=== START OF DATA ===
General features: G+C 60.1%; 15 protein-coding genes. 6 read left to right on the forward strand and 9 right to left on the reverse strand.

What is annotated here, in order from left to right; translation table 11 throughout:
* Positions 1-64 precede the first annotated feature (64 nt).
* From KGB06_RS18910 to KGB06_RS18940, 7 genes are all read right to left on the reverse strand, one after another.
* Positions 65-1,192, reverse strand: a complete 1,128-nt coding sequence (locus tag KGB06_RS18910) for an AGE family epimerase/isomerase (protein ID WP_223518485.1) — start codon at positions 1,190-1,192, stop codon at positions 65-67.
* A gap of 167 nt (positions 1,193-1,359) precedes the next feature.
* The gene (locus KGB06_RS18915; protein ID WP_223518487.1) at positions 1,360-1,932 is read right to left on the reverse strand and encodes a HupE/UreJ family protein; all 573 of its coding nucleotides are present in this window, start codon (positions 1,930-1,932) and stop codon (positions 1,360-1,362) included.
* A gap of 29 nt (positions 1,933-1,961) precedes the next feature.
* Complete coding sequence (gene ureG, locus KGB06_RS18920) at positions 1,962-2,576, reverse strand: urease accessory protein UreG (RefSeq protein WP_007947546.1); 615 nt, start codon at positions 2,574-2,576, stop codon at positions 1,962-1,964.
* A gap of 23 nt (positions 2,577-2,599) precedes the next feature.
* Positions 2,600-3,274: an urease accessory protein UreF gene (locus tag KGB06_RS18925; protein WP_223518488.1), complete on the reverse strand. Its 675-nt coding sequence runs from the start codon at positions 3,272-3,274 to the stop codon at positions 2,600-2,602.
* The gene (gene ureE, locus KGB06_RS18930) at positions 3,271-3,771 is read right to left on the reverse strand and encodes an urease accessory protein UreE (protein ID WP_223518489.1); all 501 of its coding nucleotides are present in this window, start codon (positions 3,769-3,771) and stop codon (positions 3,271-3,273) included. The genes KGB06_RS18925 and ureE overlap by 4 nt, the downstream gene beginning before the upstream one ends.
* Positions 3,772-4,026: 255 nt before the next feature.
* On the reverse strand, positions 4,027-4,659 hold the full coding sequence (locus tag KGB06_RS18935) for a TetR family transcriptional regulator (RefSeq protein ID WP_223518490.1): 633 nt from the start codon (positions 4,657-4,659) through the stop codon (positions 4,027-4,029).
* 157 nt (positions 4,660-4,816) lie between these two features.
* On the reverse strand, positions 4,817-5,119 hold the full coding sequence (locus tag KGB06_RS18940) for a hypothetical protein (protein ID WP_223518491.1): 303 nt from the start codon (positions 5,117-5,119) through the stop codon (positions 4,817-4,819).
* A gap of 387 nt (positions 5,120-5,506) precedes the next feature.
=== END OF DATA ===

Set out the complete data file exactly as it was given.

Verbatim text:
General features: G+C 60.1%; 15 protein-coding genes. 6 read left to right on the forward strand and 9 right to left on the reverse strand.

What is annotated here, in order from left to right; translation table 11 throughout:
* Positions 1-64 precede the first annotated feature (64 nt).
* From KGB06_RS18910 to KGB06_RS18940, 7 genes are all read right to left on the reverse strand, one after another.
* Positions 65-1,192, reverse strand: a complete 1,128-nt coding sequence (locus tag KGB06_RS18910) for an AGE family epimerase/isomerase (protein ID WP_223518485.1) — start codon at positions 1,190-1,192, stop codon at positions 65-67.
* A gap of 167 nt (positions 1,193-1,359) precedes the next feature.
* The gene (locus KGB06_RS18915; protein ID WP_223518487.1) at positions 1,360-1,932 is read right to left on the reverse strand and encodes a HupE/UreJ family protein; all 573 of its coding nucleotides are present in this window, start codon (positions 1,930-1,932) and stop codon (positions 1,360-1,362) included.
* A gap of 29 nt (positions 1,933-1,961) precedes the next feature.
* Complete coding sequence (gene ureG, locus KGB06_RS18920) at positions 1,962-2,576, reverse strand: urease accessory protein UreG (RefSeq protein WP_007947546.1); 615 nt, start codon at positions 2,574-2,576, stop codon at positions 1,962-1,964.
* A gap of 23 nt (positions 2,577-2,599) precedes the next feature.
* Positions 2,600-3,274: an urease accessory protein UreF gene (locus tag KGB06_RS18925; protein WP_223518488.1), complete on the reverse strand. Its 675-nt coding sequence runs from the start codon at positions 3,272-3,274 to the stop codon at positions 2,600-2,602.
* The gene (gene ureE, locus KGB06_RS18930) at positions 3,271-3,771 is read right to left on the reverse strand and encodes an urease accessory protein UreE (protein ID WP_223518489.1); all 501 of its coding nucleotides are present in this window, start codon (positions 3,769-3,771) and stop codon (positions 3,271-3,273) included. The genes KGB06_RS18925 and ureE overlap by 4 nt, the downstream gene beginning before the upstream one ends.
* Positions 3,772-4,026: 255 nt before the next feature.
* On the reverse strand, positions 4,027-4,659 hold the full coding sequence (locus tag KGB06_RS18935) for a TetR family transcriptional regulator (RefSeq protein ID WP_223518490.1): 633 nt from the start codon (positions 4,657-4,659) through the stop codon (positions 4,027-4,029).
* 157 nt (positions 4,660-4,816) lie between these two features.
* On the reverse strand, positions 4,817-5,119 hold the full coding sequence (locus tag KGB06_RS18940) for a hypothetical protein (protein ID WP_223518491.1): 303 nt from the start codon (positions 5,117-5,119) through the stop codon (positions 4,817-4,819).
* A gap of 387 nt (positions 5,120-5,506) precedes the next feature.